Kuber and his brother Nakul were mere 2 month old cubs when they were rescued from Tumkur district, Karnataka, in 2011. The two cubs were transferred to Wildlife SOS’s Bannerghatta Bear Rescue Centre in Bangalore, which went on to become their new home.
5 years on, Kuber has settled in perfectly at the centre with the rest of our rescued sloth bears. A friendly and sociable bear, Kuber gets along well with his furry companions as well as his human keepers. He and his bear buddies love engaging in fun activities such as mock-wrestling, demolishing structural enrichments and sleeping in freshly dug mud pits on lazy afternoons.
Being a big foodie, Kuber is the first to enter the feeding area to devour his meals and is particularly fond of dates, coconuts and honey. He always looks forward to visits from his keepers as they shower him with love and pamper him with yummy treats.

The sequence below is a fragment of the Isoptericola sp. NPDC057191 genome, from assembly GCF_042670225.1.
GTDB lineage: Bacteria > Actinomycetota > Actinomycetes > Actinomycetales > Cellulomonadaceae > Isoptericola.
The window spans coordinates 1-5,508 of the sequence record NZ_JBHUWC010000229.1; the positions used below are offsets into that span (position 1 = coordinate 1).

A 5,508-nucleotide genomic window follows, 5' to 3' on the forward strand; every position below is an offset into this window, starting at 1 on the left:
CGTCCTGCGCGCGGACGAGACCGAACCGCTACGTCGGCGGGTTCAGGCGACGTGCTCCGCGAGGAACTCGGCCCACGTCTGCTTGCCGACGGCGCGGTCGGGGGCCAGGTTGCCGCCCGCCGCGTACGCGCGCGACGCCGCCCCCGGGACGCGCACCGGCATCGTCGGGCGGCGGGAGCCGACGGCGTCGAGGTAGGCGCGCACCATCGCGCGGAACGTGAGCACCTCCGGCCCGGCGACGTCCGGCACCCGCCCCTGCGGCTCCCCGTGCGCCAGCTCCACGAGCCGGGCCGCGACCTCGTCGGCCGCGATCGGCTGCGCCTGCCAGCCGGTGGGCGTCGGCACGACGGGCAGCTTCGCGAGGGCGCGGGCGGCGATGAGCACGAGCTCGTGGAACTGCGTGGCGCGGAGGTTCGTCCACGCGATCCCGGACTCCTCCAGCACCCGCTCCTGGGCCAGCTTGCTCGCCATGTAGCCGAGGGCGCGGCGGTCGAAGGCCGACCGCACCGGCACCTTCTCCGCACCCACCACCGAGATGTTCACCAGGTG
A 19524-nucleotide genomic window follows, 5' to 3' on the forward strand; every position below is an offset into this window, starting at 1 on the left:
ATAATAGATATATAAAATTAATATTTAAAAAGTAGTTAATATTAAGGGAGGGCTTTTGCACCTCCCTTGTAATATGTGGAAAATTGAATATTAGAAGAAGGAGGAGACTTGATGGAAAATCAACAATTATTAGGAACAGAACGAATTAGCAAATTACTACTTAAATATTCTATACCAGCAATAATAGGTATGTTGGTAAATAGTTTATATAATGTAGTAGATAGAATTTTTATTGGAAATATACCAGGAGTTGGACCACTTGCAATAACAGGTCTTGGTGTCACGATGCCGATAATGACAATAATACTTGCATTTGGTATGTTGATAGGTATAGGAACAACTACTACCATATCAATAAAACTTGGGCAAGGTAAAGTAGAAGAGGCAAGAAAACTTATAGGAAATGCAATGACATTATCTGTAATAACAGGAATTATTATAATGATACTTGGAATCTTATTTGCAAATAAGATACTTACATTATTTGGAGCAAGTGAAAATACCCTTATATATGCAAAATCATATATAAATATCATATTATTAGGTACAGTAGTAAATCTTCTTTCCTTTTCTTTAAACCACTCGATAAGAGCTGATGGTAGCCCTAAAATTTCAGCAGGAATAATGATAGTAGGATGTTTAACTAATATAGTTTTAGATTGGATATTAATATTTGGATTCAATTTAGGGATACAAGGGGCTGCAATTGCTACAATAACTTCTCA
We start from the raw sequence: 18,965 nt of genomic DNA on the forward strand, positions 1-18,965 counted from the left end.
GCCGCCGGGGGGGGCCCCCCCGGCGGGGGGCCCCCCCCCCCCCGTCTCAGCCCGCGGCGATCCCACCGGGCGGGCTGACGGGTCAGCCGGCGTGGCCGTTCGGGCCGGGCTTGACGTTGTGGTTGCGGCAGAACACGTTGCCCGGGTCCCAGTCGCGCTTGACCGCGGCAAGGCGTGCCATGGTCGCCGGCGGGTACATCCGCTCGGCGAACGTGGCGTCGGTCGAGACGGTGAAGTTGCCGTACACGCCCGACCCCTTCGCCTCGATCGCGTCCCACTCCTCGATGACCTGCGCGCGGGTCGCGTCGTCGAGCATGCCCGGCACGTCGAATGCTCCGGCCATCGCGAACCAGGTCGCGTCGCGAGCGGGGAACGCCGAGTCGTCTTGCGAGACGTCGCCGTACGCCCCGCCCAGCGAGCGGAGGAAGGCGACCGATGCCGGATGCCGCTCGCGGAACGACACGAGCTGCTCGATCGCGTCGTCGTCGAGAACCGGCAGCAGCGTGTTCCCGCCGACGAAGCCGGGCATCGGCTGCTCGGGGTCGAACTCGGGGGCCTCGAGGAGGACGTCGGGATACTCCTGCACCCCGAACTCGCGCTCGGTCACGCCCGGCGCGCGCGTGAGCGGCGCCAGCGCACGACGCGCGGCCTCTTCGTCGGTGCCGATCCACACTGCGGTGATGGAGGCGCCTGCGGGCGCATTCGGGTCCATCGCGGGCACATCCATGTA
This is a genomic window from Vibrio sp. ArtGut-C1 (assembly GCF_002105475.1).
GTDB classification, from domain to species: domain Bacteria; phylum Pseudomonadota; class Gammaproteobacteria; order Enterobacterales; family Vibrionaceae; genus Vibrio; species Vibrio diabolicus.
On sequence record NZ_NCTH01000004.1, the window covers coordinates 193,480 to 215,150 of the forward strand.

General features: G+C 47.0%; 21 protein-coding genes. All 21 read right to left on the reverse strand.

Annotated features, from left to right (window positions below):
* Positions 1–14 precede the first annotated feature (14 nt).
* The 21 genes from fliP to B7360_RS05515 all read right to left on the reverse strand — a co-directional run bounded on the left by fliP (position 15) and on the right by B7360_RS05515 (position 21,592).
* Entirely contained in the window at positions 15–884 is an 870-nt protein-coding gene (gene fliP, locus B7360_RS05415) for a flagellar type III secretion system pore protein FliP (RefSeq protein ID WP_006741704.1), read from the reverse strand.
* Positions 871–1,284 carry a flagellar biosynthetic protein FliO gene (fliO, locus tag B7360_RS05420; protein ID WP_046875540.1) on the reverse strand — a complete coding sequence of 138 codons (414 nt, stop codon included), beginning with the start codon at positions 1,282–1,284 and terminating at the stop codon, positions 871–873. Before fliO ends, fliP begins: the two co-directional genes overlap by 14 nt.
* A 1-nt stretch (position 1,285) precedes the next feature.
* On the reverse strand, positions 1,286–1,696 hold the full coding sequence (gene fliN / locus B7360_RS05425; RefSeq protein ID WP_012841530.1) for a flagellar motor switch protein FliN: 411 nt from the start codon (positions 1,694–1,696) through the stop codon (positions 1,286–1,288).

In the month of February, Kuber started showing signs of weakness and a significant loss in body weight. Our vets were greatly alarmed by this sudden change in his health and decided to conduct a detailed preliminary medical examination. The tests revealed that he was suffering from muscular in-coordination and he also tested positive for tuberculosis.
He was immediately put under intensive care at the centre, where he was put on intravenous fluids along with injectable multivitamins and plasma volume expanders. However, he showed very little sign of improvement and was unable to stand on his own. Therefore, a decision was made to carry out a MRI and CT scan procedure, which unveiled some more terrible news for us. It revealed that Kuber had suffered cerebral haemorrhage and the left side of his brain was more severely affected. This had led to the muscular incoordination on the right side of his body.
He is currently on antibiotics and multivitamins and is undergoing physiotherapy comprising of infrared lamp therapy and leg massages with liniments. Kuber’s health has improved significantly in the past few weeks and he has also started consuming small amounts of porridge, fruits and tender coconut water. A soft bed of hay and gunny bags has been specially made to help him sleep more comfortably. He is able to stand on his own now and is being let out for short walks around his enclosure, under the watchful presence of a vet. With the gradual but encouraging response to the treatments, we are hoping to see a more positive change in his condition in the coming weeks.